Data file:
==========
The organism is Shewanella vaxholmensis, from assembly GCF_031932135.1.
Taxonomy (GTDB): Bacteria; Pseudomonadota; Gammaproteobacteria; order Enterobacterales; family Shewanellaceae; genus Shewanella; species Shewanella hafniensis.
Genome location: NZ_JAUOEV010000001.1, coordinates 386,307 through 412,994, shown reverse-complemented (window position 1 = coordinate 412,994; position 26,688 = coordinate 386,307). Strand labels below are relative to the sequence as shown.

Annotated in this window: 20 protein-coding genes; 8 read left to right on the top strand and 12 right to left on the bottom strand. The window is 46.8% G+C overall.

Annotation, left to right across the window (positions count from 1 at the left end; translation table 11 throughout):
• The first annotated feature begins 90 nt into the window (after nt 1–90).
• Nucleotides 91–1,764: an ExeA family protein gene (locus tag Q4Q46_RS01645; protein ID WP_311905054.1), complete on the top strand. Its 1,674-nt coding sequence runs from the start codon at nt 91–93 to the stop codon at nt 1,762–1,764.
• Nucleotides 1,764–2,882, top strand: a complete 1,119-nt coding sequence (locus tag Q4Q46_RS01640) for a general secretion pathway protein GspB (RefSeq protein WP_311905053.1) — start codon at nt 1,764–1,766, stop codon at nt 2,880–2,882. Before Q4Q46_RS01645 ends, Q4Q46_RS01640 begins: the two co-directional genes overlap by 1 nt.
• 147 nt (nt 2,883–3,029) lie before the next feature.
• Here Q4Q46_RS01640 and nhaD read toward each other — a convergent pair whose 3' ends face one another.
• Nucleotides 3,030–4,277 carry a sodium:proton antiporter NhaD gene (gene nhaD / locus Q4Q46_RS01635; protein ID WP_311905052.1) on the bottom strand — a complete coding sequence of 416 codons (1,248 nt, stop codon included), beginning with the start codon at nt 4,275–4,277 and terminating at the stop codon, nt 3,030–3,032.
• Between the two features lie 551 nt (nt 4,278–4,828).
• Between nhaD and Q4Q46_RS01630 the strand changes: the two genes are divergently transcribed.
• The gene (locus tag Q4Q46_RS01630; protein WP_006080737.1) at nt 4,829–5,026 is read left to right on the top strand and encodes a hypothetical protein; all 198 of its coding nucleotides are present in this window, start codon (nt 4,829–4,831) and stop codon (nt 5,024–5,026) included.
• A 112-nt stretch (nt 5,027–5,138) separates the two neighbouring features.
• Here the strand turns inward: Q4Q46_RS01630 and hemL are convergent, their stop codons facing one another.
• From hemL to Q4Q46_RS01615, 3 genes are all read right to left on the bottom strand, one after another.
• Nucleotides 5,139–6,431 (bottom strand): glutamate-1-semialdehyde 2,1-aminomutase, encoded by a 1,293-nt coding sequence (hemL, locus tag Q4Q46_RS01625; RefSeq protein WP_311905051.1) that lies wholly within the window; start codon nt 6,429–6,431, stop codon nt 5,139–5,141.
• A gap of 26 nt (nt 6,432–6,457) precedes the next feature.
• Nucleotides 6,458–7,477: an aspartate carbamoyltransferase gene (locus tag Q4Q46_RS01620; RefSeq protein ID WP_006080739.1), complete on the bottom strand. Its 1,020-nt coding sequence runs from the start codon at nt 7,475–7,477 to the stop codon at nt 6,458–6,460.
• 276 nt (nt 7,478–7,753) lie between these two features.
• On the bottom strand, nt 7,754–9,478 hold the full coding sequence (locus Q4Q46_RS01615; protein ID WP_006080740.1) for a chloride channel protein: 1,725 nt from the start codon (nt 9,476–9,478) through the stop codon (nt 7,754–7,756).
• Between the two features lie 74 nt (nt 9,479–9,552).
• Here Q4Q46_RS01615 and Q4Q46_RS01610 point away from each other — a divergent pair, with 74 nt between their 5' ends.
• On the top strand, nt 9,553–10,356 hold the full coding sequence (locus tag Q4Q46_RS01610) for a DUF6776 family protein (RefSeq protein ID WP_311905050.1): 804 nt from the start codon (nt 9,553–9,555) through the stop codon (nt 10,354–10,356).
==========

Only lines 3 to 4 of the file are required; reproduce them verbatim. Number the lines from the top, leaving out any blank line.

Genome location: NZ_JAUOEV010000001.1, coordinates 386,307 through 412,994, shown reverse-complemented (window position 1 = coordinate 412,994; position 26,688 = coordinate 386,307). Strand labels below are relative to the sequence as shown.

Annotated in this window: 20 protein-coding genes; 8 read left to right on the top strand and 12 right to left on the bottom strand. The window is 46.8% G+C overall.